All Royal Air Force (RAF) Hawk T1 fast jet trainer aircraft, excluding the ones used by the Red Arrow demonstration team, will be out of service by 31 March 2022, the UK Ministry of Defence (MoD) has revealed. The Red Arrows will continue to fly the T1 until 2030, as planned.
In the Scramble Magazine news item on UK's Defence Review from 23 March 2021, the plan was to retire the Hawk T1 from operational duty in 2025. This has now been brought forward.
Based at RAF Leeming only at this moment, the BAe Hawk T1 has been serving as the RAF's advanced trainer since 1979. It is being replaced by the Hawk Mk128, named Hawk T2, which features avionics that enable simulations of many of the functions of a modern fighter, combined with an extensive mission debrief system.
The RAF ordered 24 Hawk T2 airframes in 2004. The on board simulation capability enables air-to-ground ‘weapon drops’, realistic electronic warfare (EW) training against surface-to-air missile (SAM) systems and other complex operational scenarios.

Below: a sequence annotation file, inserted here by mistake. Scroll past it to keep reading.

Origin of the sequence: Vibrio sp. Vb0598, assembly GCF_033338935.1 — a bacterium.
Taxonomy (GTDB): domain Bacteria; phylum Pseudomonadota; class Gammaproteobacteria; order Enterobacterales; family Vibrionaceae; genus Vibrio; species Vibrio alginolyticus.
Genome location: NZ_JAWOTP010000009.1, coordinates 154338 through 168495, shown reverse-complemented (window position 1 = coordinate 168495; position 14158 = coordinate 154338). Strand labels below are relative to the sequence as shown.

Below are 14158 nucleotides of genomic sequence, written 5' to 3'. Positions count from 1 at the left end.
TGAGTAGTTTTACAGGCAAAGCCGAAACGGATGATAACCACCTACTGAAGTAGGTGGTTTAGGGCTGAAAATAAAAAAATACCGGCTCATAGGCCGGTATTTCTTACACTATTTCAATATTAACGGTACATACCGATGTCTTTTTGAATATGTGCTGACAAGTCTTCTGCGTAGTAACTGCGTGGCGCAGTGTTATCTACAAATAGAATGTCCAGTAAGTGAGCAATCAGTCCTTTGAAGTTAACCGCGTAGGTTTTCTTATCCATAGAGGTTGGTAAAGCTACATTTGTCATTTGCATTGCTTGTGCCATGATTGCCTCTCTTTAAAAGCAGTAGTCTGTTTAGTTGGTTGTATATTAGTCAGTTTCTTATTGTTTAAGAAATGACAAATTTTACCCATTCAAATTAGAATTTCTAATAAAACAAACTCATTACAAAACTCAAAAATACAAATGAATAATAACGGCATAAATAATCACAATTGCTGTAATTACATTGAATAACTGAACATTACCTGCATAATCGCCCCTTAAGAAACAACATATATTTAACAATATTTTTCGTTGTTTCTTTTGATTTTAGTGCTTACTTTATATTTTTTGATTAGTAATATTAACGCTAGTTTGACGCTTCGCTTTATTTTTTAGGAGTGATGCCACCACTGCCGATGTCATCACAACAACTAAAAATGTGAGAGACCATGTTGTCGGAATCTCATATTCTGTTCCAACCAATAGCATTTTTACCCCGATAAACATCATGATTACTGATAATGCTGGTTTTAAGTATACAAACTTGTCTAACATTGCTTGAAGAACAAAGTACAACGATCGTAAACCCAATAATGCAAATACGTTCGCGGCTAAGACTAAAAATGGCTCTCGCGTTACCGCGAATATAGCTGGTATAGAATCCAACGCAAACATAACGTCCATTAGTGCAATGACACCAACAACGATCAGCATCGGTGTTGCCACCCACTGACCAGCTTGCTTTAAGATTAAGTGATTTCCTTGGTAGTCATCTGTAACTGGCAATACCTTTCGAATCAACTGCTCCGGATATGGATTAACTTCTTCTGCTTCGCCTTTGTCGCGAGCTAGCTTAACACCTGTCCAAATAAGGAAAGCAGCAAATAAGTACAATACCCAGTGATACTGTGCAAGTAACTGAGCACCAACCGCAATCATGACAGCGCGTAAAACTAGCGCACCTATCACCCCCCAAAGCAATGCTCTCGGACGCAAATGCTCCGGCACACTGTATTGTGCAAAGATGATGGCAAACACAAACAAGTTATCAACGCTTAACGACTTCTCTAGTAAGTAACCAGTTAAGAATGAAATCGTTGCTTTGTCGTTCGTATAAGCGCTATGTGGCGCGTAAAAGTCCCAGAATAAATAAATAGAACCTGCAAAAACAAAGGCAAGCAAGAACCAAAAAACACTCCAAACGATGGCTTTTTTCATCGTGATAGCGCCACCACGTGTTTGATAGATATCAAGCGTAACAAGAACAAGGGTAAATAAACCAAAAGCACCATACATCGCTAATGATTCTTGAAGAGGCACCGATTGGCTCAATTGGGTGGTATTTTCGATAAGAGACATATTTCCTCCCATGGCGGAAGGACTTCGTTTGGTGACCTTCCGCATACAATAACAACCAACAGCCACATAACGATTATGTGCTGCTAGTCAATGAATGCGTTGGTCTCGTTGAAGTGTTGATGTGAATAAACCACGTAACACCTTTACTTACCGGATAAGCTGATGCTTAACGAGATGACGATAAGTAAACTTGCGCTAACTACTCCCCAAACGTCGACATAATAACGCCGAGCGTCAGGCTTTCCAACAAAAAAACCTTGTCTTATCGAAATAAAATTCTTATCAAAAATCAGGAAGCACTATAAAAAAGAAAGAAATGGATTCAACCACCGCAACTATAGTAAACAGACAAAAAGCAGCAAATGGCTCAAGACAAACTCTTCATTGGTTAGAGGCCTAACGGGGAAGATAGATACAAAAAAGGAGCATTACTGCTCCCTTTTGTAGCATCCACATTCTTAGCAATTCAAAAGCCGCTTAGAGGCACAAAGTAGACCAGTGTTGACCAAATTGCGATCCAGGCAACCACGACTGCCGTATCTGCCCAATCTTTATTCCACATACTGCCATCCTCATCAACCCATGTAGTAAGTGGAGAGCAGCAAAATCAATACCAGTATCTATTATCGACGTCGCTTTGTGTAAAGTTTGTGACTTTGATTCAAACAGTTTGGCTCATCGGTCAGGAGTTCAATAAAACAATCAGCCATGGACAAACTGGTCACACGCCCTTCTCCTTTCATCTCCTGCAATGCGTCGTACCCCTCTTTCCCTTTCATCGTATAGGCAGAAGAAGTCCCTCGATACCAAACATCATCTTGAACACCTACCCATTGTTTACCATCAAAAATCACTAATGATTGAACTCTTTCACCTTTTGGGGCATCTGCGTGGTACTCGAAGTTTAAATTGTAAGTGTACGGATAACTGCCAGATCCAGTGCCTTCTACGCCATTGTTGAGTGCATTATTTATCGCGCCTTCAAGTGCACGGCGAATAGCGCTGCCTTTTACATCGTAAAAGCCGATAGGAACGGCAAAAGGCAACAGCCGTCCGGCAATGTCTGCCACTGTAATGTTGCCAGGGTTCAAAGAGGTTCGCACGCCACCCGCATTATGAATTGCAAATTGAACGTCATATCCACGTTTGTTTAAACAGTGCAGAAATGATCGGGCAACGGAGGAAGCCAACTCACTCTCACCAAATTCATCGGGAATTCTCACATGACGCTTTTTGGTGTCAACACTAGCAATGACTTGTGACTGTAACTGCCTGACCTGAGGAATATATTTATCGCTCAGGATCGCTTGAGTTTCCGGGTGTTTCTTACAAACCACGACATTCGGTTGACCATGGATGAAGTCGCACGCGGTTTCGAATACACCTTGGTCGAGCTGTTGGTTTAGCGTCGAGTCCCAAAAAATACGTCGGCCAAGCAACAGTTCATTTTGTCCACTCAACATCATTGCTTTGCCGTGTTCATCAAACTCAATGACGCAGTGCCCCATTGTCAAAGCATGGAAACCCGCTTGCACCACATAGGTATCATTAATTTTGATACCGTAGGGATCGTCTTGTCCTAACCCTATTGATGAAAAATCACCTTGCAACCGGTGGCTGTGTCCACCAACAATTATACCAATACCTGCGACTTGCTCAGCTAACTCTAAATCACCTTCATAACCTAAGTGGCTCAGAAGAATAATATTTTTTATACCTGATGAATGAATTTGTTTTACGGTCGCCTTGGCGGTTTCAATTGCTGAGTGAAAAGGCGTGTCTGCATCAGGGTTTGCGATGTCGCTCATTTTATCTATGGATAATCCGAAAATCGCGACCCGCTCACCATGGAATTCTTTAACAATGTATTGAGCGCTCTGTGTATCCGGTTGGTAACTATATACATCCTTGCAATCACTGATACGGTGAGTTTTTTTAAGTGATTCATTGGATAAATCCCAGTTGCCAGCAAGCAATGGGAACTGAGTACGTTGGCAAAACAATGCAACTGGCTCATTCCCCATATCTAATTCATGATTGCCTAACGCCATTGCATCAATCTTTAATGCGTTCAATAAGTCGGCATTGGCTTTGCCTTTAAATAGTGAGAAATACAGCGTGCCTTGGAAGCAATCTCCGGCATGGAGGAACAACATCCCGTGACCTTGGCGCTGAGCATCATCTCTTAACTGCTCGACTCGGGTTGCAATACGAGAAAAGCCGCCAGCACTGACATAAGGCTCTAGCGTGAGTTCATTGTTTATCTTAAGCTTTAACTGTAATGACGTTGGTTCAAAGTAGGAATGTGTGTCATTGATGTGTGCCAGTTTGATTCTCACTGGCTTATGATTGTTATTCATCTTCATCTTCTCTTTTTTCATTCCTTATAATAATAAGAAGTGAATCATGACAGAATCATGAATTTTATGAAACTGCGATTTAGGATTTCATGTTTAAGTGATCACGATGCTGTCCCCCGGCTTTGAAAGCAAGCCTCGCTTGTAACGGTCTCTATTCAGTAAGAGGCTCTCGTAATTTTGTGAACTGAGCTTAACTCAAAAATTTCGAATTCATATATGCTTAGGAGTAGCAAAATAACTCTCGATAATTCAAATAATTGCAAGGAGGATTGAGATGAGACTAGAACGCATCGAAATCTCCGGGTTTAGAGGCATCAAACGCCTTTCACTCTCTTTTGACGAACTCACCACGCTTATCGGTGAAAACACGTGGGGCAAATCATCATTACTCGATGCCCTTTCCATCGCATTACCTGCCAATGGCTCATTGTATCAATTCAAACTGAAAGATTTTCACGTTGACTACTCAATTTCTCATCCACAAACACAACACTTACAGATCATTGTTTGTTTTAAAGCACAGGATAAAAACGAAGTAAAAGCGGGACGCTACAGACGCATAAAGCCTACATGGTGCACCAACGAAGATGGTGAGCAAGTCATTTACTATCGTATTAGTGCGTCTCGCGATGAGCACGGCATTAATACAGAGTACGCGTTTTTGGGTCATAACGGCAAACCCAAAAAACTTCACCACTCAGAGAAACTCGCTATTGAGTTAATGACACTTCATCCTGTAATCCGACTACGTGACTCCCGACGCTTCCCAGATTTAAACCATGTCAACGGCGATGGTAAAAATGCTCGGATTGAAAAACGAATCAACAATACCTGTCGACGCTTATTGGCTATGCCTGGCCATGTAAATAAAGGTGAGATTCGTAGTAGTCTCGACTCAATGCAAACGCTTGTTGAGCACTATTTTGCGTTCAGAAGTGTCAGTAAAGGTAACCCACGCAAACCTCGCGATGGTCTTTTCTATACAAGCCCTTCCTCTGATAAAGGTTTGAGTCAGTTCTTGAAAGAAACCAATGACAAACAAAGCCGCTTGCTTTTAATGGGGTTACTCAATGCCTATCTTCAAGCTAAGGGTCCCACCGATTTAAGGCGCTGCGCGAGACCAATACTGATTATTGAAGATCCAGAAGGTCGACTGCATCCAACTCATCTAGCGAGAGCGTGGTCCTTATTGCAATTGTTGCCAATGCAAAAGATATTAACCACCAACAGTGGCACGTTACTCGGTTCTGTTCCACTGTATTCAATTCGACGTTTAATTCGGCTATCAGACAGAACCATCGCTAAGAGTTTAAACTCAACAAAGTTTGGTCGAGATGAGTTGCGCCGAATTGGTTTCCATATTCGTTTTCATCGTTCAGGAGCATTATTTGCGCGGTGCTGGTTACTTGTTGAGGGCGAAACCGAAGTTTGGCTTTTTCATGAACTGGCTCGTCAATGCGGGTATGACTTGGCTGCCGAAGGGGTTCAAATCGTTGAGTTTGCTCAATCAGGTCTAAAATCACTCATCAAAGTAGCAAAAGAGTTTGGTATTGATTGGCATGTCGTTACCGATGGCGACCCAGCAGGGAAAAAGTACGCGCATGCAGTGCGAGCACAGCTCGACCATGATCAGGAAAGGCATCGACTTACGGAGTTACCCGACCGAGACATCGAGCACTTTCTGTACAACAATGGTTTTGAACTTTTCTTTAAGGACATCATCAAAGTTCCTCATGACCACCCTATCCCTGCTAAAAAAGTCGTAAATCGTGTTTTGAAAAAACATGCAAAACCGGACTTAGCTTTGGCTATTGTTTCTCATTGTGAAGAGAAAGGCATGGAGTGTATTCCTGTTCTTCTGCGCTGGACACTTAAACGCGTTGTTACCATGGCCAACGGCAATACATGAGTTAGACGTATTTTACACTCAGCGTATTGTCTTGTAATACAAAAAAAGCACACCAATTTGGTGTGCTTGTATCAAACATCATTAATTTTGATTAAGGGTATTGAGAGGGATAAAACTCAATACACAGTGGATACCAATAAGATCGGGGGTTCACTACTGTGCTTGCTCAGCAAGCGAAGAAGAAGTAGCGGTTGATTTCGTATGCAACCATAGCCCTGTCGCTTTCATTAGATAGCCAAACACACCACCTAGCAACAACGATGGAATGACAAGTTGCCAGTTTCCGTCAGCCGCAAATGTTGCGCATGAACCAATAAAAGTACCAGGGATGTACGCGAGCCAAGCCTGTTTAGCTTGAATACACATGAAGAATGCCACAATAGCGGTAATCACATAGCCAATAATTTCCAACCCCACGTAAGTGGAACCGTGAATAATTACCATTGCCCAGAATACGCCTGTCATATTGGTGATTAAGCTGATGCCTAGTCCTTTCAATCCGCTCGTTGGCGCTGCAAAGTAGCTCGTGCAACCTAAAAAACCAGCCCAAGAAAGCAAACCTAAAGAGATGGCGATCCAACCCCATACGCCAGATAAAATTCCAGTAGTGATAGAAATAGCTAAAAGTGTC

“The T1 retirement reflects a transition to increased use of synthetic training as outlined in the integrated review. The savings made will be reinvested by defence to enable the delivery of new capabilities,” a MoD spokesperson was reported as saying. The UK defence ministry personnel currently operating the aircraft will be assigned to other roles while the scale of Hawk fleet support would be resized in cooperation with industrial partners.
The Hawk T1 is used primarily in the aggressor role by 100 Squadron, who provide opposition forces for front-line training in addition to close air support (CAS) simulation to land units for currency training. The Hawk T1 also has two underwing pylons cleared to carry AIM-9L Sidewinder air-to-air missiles or a telemetry pod for recording missions to enable post-flight debriefing. In the CAS training role it can carry up to eight 3 kg practice bombs.
Photo by Richard Baas (Scramble Archive)